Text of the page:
An outdated motorbike in Hanoi (Photo: VNA)

Hanoi (VNA) – The Hanoi People’s Committee has proposed a roadmap to revoke outdated motorbikes that discharge harmful substances into the environment.

Figures from the Ministry of Public Security’s Traffic Police Department showed that by last December, there had been more than 49 million registered motorbikes operating nationwide.

In Hanoi alone, more than 5.2 million motorbikes were operating, half of which were reported to have been manufactured in the nineties.

Outdated motorbikes are believed to one of the many causes of accidents. Research conducted by the National Committee of Traffic Safety last year showed that there was a connection between the age of vehicles and the number of traffic-related accidents. The risk of accidents for those who ride motorbikes in use for less than five years was lower than those who ride motorbikes used for at least 10 years.

Motorbikes are the main means of transport for people in the city, meeting nearly 90 percent of transportation demand.

However, motorbikes discharge a large amount of emissions.

Although they only consume 56 percent of petrol, they discharged 94 percent of hydrocarbon, 87 percent of carbon monoxide and 57 percent of nitrogen oxide of the total emissions from motor vehicles.

So far, there is no regulation on how long a vehicle can be in use.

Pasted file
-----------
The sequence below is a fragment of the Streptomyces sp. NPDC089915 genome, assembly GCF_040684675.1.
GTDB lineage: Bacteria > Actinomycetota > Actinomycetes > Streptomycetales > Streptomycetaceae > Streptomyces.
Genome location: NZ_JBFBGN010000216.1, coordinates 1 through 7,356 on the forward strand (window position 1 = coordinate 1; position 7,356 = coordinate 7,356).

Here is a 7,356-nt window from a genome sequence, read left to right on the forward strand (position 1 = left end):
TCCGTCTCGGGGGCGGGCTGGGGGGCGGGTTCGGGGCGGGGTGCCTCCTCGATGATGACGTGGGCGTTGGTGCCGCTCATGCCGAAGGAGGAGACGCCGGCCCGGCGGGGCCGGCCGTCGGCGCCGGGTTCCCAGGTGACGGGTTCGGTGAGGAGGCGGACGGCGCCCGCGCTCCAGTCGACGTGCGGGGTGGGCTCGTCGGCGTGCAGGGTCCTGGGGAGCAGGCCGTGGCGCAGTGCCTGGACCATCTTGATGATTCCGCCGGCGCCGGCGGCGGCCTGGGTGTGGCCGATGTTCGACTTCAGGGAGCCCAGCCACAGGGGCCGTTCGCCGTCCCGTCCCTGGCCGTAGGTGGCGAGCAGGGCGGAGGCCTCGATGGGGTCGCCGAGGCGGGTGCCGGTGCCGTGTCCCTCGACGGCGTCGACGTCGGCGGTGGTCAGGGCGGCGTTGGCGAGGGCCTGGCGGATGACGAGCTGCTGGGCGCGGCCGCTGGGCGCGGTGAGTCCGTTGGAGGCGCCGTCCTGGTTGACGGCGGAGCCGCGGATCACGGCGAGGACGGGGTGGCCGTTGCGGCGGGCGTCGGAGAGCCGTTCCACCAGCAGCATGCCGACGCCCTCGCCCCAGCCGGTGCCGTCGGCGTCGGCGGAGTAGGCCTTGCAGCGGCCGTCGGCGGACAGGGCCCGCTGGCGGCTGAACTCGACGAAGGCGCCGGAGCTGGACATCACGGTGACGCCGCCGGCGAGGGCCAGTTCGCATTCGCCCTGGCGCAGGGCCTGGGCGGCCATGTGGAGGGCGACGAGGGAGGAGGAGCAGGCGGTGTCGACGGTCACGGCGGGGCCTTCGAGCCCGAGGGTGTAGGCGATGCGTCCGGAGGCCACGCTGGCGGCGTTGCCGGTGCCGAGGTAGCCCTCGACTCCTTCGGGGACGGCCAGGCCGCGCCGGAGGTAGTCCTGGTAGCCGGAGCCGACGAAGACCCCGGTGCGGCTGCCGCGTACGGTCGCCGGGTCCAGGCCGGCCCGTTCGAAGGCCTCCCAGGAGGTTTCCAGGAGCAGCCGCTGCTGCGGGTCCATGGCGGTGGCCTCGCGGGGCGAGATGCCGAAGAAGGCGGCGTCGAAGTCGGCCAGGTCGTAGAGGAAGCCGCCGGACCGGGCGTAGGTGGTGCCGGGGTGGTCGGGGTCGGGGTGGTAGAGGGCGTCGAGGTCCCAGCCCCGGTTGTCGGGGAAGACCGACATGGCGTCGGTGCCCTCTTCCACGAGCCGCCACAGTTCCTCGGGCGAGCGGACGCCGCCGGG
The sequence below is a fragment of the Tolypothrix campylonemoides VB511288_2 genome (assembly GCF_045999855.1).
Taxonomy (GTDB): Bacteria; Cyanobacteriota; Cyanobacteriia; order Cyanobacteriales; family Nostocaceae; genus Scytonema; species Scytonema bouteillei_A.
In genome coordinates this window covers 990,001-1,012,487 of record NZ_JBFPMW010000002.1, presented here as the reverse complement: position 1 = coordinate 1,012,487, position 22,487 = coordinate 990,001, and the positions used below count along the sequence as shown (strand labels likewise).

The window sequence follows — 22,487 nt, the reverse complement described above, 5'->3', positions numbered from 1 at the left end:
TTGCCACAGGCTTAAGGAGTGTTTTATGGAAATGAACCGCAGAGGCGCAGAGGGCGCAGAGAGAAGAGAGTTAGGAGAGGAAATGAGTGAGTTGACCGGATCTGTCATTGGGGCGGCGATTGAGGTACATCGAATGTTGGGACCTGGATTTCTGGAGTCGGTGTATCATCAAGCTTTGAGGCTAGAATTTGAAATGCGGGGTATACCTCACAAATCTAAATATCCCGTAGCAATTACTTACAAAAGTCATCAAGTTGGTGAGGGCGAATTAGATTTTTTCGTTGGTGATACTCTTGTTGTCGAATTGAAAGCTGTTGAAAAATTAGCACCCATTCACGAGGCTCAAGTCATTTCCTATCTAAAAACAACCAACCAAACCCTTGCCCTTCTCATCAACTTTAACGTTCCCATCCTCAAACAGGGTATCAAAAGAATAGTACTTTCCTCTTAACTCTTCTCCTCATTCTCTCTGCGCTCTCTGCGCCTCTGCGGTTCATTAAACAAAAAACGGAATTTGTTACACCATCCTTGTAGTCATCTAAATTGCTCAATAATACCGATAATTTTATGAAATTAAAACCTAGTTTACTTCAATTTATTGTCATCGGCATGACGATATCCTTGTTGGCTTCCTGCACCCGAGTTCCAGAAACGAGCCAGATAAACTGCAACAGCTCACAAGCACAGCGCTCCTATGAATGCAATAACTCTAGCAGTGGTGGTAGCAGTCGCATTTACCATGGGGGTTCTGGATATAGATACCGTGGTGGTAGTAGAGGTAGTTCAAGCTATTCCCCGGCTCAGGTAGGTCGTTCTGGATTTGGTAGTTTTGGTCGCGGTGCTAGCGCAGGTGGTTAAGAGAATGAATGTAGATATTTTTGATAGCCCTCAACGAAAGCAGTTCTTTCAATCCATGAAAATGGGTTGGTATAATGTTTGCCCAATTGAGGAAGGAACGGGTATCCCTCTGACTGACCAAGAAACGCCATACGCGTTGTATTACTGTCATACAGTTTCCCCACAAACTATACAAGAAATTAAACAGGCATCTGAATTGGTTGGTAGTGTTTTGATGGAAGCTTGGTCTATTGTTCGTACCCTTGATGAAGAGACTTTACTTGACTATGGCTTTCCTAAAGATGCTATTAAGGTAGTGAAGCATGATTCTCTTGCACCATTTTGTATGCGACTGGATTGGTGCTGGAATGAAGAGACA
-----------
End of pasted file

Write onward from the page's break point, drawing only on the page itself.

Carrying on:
In many countries, the inspection of emission discharge of motorbikes in use for more than five years was compulsory, it said.

The committee has admitted to the slow implementation of inspecting motorbikes’ emissions, explaining that it was a complicated and sensitive issue as most of the owners of these outdated vehicles were low-income earners.

The committee has proposed a series of policies such as collecting environmental fees through the evaluation of environmental stamps stuck on the vehicles and revoking worn-out motorbikes discharging excessive amount of emissions.

Under the roadmap, from now until June 30, 2018, Hanoi will re-examine and list the number of motorbikes and for how long they have been in use, complete legal documents on technical criteria, set up emission discharge testing centres and train specialised staff.

Between next July and December 31, 2019, the city will conduct emission discharge tests on motorbikes with cylinder capacity of more than 175cu.cm and revoke worn-out vehicles.

From 2020, the city will revise the implementation of the roadmap and report the results to the Government. It will also inspect motorbikes with cylinder capacity of less than 175cu.cm.

The city has proposed that the Government ask the Ministry of Transport to build a legal document stating criteria on emission testing of motorbikes, criteria on conditions for emission discharge testing service and penalties for vehicle owners who flout rules.

The Ministry of Public Security will be in charge of deterring violators and the Ministry of Finance will be responsible for allocating funds for inspection and creating supportive policies for the replacement of old motorbikes.-VNA